Not everyone reads books or listens to music actively. Some never visit museums and art galleries. Quite a lot of people don’t dance or sing, or play an instrument. They don’t design, craft or make anything. They have no relationship with tools and never apply their minds to research or investigation. There are a lot of people for whom intellectual curiosity isn’t a vivid, engaging, vibrant, indispensible part of their life.
It took me quite some time to realise that not everybody did the sorts of things I do in my spare time and in my working life. I used to think that everybody was fundamentally interested in improving themselves intellectually. It was impossible for me to conceive of an existence where you didn’t pursue interesting questions for the sheer joy of finding out, or exercise possibilities in your mind, just so that you could imagine alternative outcomes. I no longer think that’s the case. Some people make precious little effort to do anything purposeful with their brains. We live among virtual zombies. They breathe and move, but their imaginative life is all but lifeless.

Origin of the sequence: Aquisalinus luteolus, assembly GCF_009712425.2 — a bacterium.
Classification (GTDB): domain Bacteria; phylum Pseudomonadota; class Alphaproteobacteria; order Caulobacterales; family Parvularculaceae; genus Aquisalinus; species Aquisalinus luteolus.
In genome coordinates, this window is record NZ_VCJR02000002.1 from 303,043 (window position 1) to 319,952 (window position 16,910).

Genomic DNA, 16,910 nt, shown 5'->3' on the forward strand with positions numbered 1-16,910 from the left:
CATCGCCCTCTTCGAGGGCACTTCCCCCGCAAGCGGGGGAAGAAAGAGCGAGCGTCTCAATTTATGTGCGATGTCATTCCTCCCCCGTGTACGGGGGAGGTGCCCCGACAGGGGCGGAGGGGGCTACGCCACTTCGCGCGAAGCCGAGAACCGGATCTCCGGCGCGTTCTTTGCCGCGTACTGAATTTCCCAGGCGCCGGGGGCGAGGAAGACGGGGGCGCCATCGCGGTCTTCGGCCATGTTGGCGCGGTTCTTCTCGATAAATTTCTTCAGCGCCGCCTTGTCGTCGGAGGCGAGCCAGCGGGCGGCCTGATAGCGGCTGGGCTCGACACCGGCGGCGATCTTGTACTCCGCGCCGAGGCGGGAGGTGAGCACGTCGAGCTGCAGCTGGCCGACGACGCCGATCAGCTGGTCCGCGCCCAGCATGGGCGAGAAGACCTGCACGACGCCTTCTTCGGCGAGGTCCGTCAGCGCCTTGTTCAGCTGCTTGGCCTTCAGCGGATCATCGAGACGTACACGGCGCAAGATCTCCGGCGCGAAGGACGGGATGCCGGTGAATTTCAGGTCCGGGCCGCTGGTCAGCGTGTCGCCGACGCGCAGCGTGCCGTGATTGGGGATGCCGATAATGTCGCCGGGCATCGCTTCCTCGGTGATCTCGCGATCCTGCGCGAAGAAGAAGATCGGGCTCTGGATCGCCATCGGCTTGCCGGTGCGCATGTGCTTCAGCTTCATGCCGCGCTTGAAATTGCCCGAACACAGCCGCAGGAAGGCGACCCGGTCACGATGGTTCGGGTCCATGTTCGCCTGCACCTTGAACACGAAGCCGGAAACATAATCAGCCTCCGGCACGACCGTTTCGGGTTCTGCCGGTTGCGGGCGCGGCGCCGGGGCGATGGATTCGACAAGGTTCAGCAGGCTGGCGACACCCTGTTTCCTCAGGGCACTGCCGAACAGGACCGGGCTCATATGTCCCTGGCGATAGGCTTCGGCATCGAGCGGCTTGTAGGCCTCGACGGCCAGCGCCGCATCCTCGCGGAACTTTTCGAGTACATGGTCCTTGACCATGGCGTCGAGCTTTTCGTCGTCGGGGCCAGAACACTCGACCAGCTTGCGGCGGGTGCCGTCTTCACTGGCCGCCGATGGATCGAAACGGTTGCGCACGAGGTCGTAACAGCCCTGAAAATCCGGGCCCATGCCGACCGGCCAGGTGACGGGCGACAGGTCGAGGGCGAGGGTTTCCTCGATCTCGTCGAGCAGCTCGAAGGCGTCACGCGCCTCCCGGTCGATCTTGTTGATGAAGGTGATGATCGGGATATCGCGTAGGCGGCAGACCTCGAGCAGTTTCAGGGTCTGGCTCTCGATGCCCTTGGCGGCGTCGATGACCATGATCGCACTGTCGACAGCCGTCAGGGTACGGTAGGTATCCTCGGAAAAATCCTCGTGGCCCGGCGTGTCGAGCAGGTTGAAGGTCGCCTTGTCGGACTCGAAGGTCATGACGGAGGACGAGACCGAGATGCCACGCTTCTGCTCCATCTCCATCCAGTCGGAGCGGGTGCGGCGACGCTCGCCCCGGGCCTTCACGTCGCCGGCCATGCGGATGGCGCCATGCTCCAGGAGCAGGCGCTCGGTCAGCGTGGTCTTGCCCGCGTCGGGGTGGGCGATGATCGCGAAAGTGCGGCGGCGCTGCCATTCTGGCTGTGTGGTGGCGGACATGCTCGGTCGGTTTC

Sure, they entertain themselves. They pass their time. They might even engage in a wide variety of activities, but not the kind that exercises their intellect. Some people just don’t make much effort to upgrade the quality of their thoughts, add to their knowledge, seek out learning opportunities or revise their beliefs. Analogous to people that don’t exercise their bodies, these people don’t exercise their minds.